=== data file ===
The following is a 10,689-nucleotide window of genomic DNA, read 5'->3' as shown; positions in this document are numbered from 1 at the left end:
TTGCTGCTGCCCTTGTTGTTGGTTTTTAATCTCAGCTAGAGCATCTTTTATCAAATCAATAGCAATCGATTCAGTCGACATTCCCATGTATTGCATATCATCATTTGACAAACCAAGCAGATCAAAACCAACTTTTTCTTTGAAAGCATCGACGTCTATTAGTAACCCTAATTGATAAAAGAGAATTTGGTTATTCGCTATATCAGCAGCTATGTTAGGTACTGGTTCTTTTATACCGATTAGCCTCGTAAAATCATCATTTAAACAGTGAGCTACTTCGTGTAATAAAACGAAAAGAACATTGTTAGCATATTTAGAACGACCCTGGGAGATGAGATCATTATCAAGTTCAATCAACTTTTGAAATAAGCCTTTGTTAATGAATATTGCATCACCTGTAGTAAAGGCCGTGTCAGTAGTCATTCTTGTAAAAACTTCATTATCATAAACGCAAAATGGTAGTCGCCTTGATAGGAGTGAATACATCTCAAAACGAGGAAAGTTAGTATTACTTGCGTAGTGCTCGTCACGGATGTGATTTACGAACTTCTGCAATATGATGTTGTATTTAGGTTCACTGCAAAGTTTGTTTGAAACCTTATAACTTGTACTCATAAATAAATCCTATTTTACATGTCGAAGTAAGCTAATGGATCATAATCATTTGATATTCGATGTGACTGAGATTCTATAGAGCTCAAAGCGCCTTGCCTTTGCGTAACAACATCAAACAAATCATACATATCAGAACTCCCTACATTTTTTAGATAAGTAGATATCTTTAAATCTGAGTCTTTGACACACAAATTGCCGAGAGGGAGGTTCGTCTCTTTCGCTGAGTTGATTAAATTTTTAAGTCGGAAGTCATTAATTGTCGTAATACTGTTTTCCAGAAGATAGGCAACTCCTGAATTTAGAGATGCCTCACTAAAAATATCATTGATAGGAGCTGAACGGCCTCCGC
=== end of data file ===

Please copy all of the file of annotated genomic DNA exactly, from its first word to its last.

The following is a 10,689-nucleotide window of genomic DNA, read 5'->3' as shown; positions in this document are numbered from 1 at the left end:
TTGCTGCTGCCCTTGTTGTTGGTTTTTAATCTCAGCTAGAGCATCTTTTATCAAATCAATAGCAATCGATTCAGTCGACATTCCCATGTATTGCATATCATCATTTGACAAACCAAGCAGATCAAAACCAACTTTTTCTTTGAAAGCATCGACGTCTATTAGTAACCCTAATTGATAAAAGAGAATTTGGTTATTCGCTATATCAGCAGCTATGTTAGGTACTGGTTCTTTTATACCGATTAGCCTCGTAAAATCATCATTTAAACAGTGAGCTACTTCGTGTAATAAAACGAAAAGAACATTGTTAGCATATTTAGAACGACCCTGGGAGATGAGATCATTATCAAGTTCAATCAACTTTTGAAATAAGCCTTTGTTAATGAATATTGCATCACCTGTAGTAAAGGCCGTGTCAGTAGTCATTCTTGTAAAAACTTCATTATCATAAACGCAAAATGGTAGTCGCCTTGATAGGAGTGAATACATCTCAAAACGAGGAAAGTTAGTATTACTTGCGTAGTGCTCGTCACGGATGTGATTTACGAACTTCTGCAATATGATGTTGTATTTAGGTTCACTGCAAAGTTTGTTTGAAACCTTATAACTTGTACTCATAAATAAATCCTATTTTACATGTCGAAGTAAGCTAATGGATCATAATCATTTGATATTCGATGTGACTGAGATTCTATAGAGCTCAAAGCGCCTTGCCTTTGCGTAACAACATCAAACAAATCATACATATCAGAACTCCCTACATTTTTTAGATAAGTAGATATCTTTAAATCTGAGTCTTTGACACACAAATTGCCGAGAGGGAGGTTCGTCTCTTTCGCTGAGTTGATTAAATTTTTAAGTCGGAAGTCATTAATTGTCGTAATACTGTTTTCCAGAAGATAGGCAACTCCTGAATTTAGAGATGCCTCACTAAAAATATCATTGATAGGAGCTGAACGGCCTCCGC